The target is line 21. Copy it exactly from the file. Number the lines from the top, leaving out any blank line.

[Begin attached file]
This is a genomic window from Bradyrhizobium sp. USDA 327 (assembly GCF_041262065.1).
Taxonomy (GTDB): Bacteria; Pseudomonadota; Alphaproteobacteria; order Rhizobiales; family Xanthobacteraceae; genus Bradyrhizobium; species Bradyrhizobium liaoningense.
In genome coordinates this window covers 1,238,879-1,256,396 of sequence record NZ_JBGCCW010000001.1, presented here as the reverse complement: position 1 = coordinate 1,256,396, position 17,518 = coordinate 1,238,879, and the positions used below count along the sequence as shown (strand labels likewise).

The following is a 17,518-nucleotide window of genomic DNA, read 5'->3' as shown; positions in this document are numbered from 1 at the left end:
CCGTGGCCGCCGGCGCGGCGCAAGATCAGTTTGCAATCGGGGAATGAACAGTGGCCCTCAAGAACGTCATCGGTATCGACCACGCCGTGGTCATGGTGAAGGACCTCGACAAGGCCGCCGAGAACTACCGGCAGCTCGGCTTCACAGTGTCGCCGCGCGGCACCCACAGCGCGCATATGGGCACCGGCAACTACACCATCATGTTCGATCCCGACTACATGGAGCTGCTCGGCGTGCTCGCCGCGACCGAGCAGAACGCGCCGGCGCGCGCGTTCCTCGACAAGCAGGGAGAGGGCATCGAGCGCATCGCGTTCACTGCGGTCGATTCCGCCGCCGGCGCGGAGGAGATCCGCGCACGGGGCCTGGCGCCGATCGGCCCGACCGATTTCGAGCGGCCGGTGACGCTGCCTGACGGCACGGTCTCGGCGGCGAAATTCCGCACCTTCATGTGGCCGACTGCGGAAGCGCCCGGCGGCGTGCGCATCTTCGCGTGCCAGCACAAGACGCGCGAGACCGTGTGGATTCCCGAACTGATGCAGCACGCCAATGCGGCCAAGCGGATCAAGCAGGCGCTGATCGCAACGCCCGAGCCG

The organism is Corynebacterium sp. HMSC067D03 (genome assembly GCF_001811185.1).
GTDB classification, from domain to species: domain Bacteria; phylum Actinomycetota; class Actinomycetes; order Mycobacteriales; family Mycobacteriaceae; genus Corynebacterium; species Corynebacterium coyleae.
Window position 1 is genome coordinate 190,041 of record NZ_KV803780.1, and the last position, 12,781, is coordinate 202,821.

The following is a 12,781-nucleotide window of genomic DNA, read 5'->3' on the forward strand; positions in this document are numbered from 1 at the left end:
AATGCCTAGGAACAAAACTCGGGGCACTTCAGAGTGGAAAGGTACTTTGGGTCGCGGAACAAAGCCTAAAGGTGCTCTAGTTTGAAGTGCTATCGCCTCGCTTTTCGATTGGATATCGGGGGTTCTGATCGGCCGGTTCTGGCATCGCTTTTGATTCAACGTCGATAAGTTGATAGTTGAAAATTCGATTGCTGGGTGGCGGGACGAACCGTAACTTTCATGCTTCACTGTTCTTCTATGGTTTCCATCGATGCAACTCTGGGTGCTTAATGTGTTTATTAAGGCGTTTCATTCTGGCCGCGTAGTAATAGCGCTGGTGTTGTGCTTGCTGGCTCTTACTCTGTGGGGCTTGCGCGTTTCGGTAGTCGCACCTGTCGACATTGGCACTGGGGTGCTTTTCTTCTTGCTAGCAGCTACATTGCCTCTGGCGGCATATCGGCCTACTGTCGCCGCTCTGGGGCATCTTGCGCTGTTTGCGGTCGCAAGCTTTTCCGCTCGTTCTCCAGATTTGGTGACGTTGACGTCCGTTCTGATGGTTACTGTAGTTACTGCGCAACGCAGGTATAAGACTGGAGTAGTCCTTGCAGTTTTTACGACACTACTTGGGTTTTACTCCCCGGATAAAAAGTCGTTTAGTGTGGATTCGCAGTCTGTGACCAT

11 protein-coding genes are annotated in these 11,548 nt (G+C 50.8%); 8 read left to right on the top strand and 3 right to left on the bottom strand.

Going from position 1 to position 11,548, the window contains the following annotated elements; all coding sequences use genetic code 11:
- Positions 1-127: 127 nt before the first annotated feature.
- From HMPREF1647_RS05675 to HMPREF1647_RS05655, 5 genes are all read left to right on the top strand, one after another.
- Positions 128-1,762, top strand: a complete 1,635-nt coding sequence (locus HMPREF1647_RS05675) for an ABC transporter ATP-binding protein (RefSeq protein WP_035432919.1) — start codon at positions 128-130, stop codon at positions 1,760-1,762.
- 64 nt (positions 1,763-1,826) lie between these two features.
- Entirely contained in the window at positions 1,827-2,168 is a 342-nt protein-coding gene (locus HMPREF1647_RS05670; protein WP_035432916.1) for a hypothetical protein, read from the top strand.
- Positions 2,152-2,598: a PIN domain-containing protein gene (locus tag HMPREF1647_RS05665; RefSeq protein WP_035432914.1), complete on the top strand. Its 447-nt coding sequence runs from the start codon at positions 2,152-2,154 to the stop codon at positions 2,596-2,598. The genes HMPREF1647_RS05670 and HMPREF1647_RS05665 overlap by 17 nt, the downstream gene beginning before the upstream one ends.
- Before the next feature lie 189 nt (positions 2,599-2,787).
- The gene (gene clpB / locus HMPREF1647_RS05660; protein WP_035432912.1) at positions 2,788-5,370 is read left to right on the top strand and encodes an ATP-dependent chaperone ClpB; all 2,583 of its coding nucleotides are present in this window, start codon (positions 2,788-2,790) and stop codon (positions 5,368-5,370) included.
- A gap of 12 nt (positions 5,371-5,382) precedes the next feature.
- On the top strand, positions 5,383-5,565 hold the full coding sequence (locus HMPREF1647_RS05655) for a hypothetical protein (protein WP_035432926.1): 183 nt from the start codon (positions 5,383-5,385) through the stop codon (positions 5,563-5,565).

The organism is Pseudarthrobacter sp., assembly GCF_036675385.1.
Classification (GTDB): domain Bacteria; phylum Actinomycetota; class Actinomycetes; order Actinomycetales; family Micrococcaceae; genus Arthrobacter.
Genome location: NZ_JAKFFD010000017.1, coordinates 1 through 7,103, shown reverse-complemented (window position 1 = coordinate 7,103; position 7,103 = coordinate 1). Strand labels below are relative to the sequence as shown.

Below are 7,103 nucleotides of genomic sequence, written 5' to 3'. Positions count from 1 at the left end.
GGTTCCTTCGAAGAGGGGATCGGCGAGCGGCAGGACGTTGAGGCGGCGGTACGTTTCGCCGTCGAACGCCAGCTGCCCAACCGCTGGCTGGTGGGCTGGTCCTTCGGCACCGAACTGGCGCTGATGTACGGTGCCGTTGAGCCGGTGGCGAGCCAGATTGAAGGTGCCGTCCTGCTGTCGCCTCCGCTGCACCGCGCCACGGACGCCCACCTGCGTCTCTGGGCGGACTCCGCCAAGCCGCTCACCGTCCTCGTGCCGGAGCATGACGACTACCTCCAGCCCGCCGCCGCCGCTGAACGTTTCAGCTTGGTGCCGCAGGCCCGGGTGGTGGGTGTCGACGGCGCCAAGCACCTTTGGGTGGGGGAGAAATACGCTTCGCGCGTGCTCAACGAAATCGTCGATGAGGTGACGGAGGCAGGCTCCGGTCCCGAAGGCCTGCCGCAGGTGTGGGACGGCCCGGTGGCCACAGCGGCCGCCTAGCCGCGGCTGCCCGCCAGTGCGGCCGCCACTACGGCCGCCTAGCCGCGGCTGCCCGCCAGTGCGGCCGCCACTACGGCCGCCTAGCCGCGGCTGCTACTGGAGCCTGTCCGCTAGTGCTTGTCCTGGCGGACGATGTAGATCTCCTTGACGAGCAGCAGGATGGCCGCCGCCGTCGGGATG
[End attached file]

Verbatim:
- A gap of 12 nt (positions 5,371-5,382) precedes the next feature.